Probably Canada’s most famous Olympian, Nancy
Greene of Rossland—named Canada’s Female Athlete of
the 20th Century—thrilled us in 1968 with a decisive win in
the Giant Slalom. She wasn’t unknown: Her total of 13 World
Cup victories is still a Canadian record.
We learned from Tom that Nancy and her coaches got to the giant
slalom slope 45 minutes early and went to the cafeteria. Over tea
and rolls they got into a lively discussion over ski politics. Then
the group realized the race had started! They rushed over to the
hut and got there just as the fifth skier went. Nancy was number
nine. It turns out the coaches had deliberately distracted her to
calm any nerves she might have had.
Her run was flawless, but at the end the event
clock malfunctioned. ‘I’ve just skied the race of my
life,’ Nancy thought, ‘and they missed my time.’
But it was fixed and she discovered she had won the gold by more
than 2.5 seconds, a massive lead in that event. Some 100,000 people
greeted her in Vancouver on her return. Today, of course, she’s
Nancy Greene Raine.
Other famous names dotted Tom’s talk: world
champion skater Karen Magnussen, Kerrin Lee-Gartner and the astonishingly
gutsy Silken Laumann. Ten weeks before the Barcelona Olympics, in
which she was favored, Laumann suffered a severe training accident:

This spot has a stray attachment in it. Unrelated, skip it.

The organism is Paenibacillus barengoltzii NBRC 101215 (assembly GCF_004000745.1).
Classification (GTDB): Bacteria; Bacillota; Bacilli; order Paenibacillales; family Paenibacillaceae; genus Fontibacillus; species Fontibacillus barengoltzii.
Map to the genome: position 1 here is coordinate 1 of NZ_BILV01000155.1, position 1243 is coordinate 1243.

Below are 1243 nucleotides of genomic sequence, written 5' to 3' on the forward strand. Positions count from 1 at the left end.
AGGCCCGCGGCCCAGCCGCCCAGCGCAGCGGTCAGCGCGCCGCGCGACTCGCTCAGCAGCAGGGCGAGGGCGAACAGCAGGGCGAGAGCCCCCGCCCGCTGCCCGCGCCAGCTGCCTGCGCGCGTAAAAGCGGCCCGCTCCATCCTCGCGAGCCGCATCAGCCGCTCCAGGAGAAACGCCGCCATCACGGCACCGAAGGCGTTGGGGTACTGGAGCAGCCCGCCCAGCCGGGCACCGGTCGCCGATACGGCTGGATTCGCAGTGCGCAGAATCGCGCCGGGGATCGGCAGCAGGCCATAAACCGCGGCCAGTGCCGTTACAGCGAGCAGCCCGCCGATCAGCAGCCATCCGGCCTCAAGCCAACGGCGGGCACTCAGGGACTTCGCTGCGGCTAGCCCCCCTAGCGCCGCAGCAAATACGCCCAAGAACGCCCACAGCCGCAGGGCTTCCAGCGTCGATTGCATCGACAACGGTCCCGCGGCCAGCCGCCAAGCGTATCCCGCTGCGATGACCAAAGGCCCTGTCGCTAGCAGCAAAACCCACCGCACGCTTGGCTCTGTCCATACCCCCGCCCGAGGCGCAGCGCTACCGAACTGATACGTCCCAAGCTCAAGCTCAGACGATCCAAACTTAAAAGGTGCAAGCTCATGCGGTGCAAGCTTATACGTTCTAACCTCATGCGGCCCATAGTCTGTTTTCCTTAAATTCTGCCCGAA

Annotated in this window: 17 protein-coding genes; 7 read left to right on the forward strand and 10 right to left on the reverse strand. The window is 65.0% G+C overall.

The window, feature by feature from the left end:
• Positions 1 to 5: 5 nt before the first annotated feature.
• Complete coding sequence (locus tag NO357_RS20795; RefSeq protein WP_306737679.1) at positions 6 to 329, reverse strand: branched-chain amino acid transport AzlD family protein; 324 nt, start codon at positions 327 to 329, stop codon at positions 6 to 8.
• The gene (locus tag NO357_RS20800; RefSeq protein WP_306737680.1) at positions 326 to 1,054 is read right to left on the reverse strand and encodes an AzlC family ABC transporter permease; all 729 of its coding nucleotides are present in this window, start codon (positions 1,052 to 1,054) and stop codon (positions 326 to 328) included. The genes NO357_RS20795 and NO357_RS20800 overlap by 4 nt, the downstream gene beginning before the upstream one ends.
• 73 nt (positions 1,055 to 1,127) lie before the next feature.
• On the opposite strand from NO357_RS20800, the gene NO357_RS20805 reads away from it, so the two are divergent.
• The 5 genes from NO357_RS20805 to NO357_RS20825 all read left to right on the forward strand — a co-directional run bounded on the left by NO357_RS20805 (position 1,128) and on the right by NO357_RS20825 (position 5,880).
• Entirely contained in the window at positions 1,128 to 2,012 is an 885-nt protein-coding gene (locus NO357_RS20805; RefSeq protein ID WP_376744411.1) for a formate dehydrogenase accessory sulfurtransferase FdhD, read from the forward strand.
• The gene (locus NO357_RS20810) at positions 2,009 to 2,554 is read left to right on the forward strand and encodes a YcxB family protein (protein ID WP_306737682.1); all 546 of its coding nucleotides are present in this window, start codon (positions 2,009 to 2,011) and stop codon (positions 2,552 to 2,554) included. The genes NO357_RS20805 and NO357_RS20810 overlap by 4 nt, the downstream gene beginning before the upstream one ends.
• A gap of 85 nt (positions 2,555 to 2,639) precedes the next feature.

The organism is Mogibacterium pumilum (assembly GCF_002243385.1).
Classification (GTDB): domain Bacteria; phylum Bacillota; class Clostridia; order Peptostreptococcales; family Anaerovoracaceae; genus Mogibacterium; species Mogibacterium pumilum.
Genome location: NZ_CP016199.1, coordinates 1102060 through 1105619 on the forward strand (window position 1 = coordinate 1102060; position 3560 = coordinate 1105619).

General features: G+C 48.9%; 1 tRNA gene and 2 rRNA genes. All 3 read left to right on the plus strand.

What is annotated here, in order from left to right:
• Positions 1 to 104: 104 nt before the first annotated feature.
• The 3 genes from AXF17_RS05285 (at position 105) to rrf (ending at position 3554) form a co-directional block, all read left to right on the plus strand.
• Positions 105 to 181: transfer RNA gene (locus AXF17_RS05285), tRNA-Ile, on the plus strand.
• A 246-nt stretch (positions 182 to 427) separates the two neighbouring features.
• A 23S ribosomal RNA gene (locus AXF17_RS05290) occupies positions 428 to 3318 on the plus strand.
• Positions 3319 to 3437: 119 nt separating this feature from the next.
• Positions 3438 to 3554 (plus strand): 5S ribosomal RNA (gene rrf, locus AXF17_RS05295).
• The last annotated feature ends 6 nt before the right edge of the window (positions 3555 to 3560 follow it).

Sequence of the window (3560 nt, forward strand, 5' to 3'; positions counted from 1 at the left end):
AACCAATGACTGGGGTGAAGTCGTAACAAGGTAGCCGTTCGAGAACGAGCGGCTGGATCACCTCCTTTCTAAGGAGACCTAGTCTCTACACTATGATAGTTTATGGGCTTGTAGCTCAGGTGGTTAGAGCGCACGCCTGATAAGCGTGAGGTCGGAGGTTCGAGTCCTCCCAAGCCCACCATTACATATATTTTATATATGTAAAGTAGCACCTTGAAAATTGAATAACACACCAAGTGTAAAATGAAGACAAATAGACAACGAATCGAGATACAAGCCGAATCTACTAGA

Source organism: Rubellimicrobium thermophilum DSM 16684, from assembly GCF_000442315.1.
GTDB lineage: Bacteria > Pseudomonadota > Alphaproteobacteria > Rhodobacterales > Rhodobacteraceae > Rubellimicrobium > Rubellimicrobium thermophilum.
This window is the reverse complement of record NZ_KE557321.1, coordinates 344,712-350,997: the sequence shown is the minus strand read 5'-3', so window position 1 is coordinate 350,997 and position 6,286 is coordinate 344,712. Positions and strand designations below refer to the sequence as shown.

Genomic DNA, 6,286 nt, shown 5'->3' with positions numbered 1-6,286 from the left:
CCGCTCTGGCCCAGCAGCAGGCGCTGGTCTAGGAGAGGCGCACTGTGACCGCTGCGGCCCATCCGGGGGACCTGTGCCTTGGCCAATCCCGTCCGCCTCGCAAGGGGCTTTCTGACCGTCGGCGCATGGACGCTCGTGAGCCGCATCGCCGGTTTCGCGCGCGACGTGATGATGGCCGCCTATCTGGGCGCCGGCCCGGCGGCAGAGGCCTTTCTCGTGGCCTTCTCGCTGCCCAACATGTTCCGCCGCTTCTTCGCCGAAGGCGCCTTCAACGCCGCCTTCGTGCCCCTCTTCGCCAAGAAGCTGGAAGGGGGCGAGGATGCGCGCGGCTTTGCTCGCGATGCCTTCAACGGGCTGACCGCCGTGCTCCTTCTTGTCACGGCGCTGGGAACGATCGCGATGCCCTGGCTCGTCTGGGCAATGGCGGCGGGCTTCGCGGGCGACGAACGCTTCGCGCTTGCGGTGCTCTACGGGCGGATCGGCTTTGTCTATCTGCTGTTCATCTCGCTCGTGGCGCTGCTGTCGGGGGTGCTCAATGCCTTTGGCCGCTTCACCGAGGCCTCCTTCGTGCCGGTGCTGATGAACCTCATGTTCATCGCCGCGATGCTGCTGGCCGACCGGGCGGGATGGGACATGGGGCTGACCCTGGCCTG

a German boat sliced into her leg, severing her calf muscle to the
bone; after administering first aid, both German rowers fainted.
Laumann won bronze in single sculls, an incredible comeback, after
which she needed a year's recuperation.
Then there was Kathleen Heddle, Chuck Chapman, Alison
Sydor, boxer Len Walters and his boxing son Dale, both Olympians,
Simon Whitfield and Carol Huynh, the wrestler who won Canada’s
first medal at the recent Beijing Olympics.
George Hungerford, Harry Jerome . . . the list goes on.
Tom ended on an encouraging note: it seems the staff at the Legislative
library heard about his upcoming talk, and they wondered
who from this province had won Olympic medals. Who won medals at
the Winter Games? “I'm happy to report,” he said, “that
they are now at work on compiling a definitive list of medal-winning
Olympians from British Columbia . . . thanks to the interest of
the Vancouver Historical Society.”